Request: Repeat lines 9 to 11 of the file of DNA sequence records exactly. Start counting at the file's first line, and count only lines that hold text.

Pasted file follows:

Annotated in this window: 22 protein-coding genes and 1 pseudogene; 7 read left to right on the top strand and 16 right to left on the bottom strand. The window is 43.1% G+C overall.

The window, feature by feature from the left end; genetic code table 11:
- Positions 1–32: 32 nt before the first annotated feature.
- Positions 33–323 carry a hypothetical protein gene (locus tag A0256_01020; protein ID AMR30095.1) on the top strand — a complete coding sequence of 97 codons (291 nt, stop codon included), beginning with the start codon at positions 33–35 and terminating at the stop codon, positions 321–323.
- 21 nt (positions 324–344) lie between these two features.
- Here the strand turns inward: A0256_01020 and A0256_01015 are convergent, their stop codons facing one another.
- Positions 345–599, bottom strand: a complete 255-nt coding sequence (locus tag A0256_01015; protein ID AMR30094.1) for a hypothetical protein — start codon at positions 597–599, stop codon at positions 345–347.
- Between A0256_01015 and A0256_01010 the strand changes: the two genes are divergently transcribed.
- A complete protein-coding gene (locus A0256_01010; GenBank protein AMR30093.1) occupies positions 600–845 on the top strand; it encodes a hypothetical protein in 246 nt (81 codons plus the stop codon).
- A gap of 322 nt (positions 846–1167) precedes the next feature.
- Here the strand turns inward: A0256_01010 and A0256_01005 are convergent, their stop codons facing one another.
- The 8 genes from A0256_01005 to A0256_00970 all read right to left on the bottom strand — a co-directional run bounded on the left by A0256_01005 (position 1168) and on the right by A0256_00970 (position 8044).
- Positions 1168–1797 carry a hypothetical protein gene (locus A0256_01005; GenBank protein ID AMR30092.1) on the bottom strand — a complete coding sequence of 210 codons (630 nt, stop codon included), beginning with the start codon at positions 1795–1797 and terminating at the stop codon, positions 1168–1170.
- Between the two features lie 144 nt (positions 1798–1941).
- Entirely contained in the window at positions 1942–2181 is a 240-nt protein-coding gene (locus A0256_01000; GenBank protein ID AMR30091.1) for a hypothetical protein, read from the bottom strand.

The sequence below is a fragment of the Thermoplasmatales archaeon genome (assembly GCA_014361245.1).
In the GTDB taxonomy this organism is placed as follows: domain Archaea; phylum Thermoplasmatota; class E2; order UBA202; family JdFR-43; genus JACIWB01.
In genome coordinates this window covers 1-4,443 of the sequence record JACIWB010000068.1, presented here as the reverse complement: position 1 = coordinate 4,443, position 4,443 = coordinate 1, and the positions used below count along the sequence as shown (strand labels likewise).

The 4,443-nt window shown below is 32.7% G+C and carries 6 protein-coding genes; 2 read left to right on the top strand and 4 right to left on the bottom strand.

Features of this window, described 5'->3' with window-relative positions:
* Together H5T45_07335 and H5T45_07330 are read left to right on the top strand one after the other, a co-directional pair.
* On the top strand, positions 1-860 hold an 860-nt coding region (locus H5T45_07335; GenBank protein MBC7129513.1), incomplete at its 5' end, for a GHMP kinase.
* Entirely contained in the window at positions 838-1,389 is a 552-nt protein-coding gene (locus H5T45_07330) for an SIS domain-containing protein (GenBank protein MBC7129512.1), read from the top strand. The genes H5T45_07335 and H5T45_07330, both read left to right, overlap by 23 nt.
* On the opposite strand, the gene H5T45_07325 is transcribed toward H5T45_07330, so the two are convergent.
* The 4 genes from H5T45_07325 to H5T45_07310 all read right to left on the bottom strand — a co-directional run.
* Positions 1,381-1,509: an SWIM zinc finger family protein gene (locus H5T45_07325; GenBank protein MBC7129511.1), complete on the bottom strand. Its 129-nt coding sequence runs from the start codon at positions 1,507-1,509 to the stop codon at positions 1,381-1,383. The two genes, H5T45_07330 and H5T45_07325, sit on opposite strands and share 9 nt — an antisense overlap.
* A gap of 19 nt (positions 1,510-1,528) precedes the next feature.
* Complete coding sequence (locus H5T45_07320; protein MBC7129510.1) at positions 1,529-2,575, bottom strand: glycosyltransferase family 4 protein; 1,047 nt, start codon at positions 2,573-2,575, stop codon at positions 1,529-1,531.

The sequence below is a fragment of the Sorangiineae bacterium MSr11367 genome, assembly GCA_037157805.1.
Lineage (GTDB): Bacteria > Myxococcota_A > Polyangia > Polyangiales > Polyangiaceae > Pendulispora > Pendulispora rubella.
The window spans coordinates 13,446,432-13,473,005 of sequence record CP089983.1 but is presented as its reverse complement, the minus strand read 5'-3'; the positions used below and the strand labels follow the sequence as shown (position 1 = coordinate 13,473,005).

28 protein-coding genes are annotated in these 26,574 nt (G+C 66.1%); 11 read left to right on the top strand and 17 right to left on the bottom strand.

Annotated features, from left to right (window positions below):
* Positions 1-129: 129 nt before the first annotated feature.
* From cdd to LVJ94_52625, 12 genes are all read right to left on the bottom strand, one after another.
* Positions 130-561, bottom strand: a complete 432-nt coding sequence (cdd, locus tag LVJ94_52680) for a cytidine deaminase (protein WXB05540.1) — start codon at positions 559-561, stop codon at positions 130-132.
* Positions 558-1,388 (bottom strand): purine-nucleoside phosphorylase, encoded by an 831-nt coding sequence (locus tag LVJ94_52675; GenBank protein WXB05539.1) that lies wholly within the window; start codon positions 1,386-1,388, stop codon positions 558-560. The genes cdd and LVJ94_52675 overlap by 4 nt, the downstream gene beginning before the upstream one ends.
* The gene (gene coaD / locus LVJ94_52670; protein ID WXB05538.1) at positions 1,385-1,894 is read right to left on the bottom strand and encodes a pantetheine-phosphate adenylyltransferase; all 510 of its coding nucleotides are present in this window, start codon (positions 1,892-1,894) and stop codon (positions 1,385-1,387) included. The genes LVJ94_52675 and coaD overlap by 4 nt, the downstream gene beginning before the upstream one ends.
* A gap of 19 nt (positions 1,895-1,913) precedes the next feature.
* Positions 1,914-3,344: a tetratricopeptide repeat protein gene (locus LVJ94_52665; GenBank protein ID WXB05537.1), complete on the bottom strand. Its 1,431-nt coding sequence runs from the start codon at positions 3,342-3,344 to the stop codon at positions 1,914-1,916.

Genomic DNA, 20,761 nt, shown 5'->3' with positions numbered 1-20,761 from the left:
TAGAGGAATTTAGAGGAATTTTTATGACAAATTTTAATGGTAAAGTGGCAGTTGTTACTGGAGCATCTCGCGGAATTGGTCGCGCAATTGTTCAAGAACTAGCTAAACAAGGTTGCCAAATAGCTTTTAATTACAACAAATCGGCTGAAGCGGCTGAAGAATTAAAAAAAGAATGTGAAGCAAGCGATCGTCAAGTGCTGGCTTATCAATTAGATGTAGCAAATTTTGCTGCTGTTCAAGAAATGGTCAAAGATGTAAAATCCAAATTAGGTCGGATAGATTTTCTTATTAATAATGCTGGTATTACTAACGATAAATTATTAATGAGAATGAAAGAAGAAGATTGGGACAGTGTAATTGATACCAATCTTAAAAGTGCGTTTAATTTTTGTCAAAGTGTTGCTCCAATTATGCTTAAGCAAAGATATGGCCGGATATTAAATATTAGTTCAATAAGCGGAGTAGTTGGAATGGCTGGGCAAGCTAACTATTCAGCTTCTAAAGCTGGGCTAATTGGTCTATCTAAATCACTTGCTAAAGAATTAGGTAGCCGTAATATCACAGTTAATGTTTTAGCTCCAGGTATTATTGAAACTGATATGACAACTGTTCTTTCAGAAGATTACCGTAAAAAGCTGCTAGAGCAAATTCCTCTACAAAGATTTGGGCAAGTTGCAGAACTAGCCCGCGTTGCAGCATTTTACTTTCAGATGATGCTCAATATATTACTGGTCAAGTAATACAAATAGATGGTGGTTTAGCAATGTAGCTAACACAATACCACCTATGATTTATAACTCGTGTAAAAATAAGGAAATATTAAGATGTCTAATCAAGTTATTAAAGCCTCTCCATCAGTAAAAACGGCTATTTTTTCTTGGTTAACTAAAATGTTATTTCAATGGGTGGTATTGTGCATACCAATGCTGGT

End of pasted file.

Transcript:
- A complete protein-coding gene (locus A0256_01010; GenBank protein AMR30093.1) occupies positions 600–845 on the top strand; it encodes a hypothetical protein in 246 nt (81 codons plus the stop codon).
- A gap of 322 nt (positions 846–1167) precedes the next feature.
- Here the strand turns inward: A0256_01010 and A0256_01005 are convergent, their stop codons facing one another.